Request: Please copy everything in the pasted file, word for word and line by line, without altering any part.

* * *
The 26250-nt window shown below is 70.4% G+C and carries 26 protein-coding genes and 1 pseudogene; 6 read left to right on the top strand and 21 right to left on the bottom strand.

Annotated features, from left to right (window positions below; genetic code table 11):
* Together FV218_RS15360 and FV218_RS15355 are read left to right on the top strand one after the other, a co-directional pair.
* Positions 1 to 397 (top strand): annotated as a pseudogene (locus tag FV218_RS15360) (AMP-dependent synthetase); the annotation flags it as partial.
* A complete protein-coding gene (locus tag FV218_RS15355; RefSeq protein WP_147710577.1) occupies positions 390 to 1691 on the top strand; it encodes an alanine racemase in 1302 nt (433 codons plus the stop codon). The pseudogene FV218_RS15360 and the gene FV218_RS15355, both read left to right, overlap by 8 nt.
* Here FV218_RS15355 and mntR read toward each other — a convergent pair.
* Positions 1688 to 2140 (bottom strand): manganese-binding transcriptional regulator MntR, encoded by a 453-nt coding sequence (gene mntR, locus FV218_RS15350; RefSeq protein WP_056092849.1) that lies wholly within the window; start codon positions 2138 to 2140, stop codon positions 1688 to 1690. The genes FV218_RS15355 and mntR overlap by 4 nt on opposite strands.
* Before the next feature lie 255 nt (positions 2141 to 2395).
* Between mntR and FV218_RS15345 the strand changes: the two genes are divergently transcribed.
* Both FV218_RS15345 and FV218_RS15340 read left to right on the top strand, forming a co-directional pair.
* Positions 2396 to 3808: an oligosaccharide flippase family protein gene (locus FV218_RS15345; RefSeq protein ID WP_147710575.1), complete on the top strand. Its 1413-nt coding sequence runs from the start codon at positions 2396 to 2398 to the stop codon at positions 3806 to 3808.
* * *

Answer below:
The 26250-nt window shown below is 70.4% G+C and carries 26 protein-coding genes and 1 pseudogene; 6 read left to right on the top strand and 21 right to left on the bottom strand.

Annotated features, from left to right (window positions below; genetic code table 11):
* Together FV218_RS15360 and FV218_RS15355 are read left to right on the top strand one after the other, a co-directional pair.
* Positions 1 to 397 (top strand): annotated as a pseudogene (locus tag FV218_RS15360) (AMP-dependent synthetase); the annotation flags it as partial.
* A complete protein-coding gene (locus tag FV218_RS15355; RefSeq protein WP_147710577.1) occupies positions 390 to 1691 on the top strand; it encodes an alanine racemase in 1302 nt (433 codons plus the stop codon). The pseudogene FV218_RS15360 and the gene FV218_RS15355, both read left to right, overlap by 8 nt.
* Here FV218_RS15355 and mntR read toward each other — a convergent pair.
* Positions 1688 to 2140 (bottom strand): manganese-binding transcriptional regulator MntR, encoded by a 453-nt coding sequence (gene mntR, locus FV218_RS15350; RefSeq protein WP_056092849.1) that lies wholly within the window; start codon positions 2138 to 2140, stop codon positions 1688 to 1690. The genes FV218_RS15355 and mntR overlap by 4 nt on opposite strands.
* Before the next feature lie 255 nt (positions 2141 to 2395).
* Between mntR and FV218_RS15345 the strand changes: the two genes are divergently transcribed.
* Both FV218_RS15345 and FV218_RS15340 read left to right on the top strand, forming a co-directional pair.
* Positions 2396 to 3808: an oligosaccharide flippase family protein gene (locus FV218_RS15345; RefSeq protein ID WP_147710575.1), complete on the top strand. Its 1413-nt coding sequence runs from the start codon at positions 2396 to 2398 to the stop codon at positions 3806 to 3808.